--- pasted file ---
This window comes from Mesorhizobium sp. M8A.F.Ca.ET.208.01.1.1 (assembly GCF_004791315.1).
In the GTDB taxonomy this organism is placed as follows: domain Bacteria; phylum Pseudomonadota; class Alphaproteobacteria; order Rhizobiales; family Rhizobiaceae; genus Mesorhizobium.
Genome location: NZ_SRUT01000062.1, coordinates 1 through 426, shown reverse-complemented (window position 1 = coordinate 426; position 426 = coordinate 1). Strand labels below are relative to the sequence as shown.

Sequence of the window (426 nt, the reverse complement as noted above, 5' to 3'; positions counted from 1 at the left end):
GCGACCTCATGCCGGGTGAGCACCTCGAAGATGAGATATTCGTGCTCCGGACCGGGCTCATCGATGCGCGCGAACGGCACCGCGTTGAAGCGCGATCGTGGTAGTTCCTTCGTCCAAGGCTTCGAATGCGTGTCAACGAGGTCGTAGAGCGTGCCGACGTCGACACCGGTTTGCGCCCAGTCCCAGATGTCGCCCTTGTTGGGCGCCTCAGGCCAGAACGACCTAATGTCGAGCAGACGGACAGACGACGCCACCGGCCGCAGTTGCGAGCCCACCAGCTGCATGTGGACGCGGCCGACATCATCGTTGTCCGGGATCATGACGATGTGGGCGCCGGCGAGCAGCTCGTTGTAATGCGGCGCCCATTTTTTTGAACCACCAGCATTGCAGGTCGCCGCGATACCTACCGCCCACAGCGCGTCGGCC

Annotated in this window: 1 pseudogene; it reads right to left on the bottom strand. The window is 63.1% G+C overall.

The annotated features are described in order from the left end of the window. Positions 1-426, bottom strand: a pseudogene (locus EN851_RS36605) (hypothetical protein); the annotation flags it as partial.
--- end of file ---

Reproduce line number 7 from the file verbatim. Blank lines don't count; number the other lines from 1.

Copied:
The annotated features are described in order from the left end of the window. Positions 1-426, bottom strand: a pseudogene (locus EN851_RS36605) (hypothetical protein); the annotation flags it as partial.